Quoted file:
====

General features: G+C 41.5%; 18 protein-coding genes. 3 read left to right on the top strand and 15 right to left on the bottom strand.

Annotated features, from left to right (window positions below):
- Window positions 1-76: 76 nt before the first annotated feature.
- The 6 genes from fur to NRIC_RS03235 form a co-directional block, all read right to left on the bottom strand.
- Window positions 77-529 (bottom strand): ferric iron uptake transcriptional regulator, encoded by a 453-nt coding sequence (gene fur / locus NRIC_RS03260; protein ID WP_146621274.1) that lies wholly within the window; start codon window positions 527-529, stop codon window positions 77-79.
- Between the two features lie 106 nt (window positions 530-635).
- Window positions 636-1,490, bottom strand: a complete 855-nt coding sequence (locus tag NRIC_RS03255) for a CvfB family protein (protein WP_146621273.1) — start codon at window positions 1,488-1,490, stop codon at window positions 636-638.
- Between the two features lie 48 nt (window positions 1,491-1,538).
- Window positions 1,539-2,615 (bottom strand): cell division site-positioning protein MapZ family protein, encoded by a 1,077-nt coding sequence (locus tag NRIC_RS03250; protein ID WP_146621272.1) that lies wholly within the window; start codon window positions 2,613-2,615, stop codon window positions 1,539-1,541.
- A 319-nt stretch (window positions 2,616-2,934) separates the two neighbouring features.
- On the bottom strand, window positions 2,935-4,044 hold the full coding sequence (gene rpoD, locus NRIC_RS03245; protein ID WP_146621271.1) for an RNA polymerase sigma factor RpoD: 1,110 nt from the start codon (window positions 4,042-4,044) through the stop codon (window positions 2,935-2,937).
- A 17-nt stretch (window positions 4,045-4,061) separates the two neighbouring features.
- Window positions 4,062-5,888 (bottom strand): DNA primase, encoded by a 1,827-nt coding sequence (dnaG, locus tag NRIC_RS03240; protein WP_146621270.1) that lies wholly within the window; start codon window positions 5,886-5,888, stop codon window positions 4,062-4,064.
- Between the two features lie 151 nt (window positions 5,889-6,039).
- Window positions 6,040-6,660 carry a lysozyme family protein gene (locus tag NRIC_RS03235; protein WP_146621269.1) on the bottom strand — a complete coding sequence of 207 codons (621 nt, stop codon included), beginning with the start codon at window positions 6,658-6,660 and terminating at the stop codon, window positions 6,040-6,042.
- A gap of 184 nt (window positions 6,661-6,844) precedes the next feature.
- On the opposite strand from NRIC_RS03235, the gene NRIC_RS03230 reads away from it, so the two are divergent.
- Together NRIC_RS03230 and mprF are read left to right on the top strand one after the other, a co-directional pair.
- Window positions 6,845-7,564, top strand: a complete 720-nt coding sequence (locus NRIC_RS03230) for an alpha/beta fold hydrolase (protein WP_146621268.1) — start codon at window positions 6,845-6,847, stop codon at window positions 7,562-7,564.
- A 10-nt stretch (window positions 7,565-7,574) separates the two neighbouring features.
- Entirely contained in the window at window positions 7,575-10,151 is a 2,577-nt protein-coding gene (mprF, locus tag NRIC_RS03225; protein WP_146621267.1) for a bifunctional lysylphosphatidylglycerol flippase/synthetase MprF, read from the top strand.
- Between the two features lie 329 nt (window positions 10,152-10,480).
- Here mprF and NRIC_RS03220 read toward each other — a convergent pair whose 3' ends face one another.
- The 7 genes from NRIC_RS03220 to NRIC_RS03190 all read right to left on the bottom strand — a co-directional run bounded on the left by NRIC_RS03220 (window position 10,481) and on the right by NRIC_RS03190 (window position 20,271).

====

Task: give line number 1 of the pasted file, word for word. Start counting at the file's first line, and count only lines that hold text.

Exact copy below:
General features: G+C 41.5%; 18 protein-coding genes. 3 read left to right on the top strand and 15 right to left on the bottom strand.